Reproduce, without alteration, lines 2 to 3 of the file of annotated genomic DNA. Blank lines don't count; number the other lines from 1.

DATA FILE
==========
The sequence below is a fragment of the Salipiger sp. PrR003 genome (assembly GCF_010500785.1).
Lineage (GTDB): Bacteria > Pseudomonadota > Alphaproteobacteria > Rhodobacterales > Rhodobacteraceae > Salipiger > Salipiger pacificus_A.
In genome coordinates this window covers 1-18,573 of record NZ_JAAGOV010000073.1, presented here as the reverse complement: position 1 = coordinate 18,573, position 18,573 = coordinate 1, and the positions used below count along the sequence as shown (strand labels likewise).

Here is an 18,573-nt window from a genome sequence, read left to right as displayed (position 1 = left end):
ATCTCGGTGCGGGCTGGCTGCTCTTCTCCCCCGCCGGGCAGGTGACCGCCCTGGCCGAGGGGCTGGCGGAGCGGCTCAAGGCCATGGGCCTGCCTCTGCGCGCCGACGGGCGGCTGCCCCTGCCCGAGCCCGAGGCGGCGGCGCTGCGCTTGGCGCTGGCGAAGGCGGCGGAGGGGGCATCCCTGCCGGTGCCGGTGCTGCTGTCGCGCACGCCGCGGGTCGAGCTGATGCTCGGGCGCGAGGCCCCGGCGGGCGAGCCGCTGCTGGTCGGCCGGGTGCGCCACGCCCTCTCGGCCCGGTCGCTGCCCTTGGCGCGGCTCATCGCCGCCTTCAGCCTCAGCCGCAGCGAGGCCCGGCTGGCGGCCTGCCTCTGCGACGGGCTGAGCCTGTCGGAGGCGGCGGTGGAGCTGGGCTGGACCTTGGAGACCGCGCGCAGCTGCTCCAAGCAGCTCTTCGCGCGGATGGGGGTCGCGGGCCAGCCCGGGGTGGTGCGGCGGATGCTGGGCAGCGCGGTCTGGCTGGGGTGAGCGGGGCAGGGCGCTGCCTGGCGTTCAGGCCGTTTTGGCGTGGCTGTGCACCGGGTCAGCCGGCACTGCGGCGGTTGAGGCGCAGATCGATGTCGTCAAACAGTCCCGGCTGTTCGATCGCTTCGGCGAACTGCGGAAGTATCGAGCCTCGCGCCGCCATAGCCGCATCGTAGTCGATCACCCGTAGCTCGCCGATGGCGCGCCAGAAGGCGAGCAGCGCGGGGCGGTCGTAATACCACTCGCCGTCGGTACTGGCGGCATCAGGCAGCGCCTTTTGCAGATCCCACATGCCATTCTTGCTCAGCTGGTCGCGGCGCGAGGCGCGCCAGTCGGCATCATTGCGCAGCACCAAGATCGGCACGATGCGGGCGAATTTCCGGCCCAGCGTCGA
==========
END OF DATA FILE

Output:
Lineage (GTDB): Bacteria > Pseudomonadota > Alphaproteobacteria > Rhodobacterales > Rhodobacteraceae > Salipiger > Salipiger pacificus_A.
In genome coordinates this window covers 1-18,573 of record NZ_JAAGOV010000073.1, presented here as the reverse complement: position 1 = coordinate 18,573, position 18,573 = coordinate 1, and the positions used below count along the sequence as shown (strand labels likewise).